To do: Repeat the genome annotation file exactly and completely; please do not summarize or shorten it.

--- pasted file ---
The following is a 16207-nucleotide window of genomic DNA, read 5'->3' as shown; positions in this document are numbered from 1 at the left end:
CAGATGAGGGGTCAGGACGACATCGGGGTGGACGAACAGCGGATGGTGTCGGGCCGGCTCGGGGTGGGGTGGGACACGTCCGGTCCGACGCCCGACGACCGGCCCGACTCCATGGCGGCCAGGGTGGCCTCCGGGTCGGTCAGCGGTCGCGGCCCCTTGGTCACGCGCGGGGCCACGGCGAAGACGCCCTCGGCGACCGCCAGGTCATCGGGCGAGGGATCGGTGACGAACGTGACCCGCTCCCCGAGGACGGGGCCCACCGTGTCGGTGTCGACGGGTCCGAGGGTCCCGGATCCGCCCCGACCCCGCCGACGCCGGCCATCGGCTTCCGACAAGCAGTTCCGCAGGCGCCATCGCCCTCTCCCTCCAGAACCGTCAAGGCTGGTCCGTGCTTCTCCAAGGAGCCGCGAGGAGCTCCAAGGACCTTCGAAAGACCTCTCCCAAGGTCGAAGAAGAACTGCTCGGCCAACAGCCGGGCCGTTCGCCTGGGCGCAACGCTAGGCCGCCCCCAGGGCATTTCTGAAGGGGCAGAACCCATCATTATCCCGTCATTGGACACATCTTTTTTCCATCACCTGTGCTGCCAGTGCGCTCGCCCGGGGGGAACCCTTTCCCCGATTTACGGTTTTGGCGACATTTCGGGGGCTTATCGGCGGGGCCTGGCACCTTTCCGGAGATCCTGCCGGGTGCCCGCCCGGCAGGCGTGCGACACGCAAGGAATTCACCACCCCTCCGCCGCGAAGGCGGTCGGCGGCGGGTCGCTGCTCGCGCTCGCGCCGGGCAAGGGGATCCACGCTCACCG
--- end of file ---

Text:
The following is a 16207-nucleotide window of genomic DNA, read 5'->3' as shown; positions in this document are numbered from 1 at the left end:
CAGATGAGGGGTCAGGACGACATCGGGGTGGACGAACAGCGGATGGTGTCGGGCCGGCTCGGGGTGGGGTGGGACACGTCCGGTCCGACGCCCGACGACCGGCCCGACTCCATGGCGGCCAGGGTGGCCTCCGGGTCGGTCAGCGGTCGCGGCCCCTTGGTCACGCGCGGGGCCACGGCGAAGACGCCCTCGGCGACCGCCAGGTCATCGGGCGAGGGATCGGTGACGAACGTGACCCGCTCCCCGAGGACGGGGCCCACCGTGTCGGTGTCGACGGGTCCGAGGGTCCCGGATCCGCCCCGACCCCGCCGACGCCGGCCATCGGCTTCCGACAAGCAGTTCCGCAGGCGCCATCGCCCTCTCCCTCCAGAACCGTCAAGGCTGGTCCGTGCTTCTCCAAGGAGCCGCGAGGAGCTCCAAGGACCTTCGAAAGACCTCTCCCAAGGTCGAAGAAGAACTGCTCGGCCAACAGCCGGGCCGTTCGCCTGGGCGCAACGCTAGGCCGCCCCCAGGGCATTTCTGAAGGGGCAGAACCCATCATTATCCCGTCATTGGACACATCTTTTTTCCATCACCTGTGCTGCCAGTGCGCTCGCCCGGGGGGAACCCTTTCCCCGATTTACGGTTTTGGCGACATTTCGGGGGCTTATCGGCGGGGCCTGGCACCTTTCCGGAGATCCTGCCGGGTGCCCGCCCGGCAGGCGTGCGACACGCAAGGAATTCACCACCCCTCCGCCGCGAAGGCGGTCGGCGGCGGGTCGCTGCTCGCGCTCGCGCCGGGCAAGGGGATCCACGCTCACCG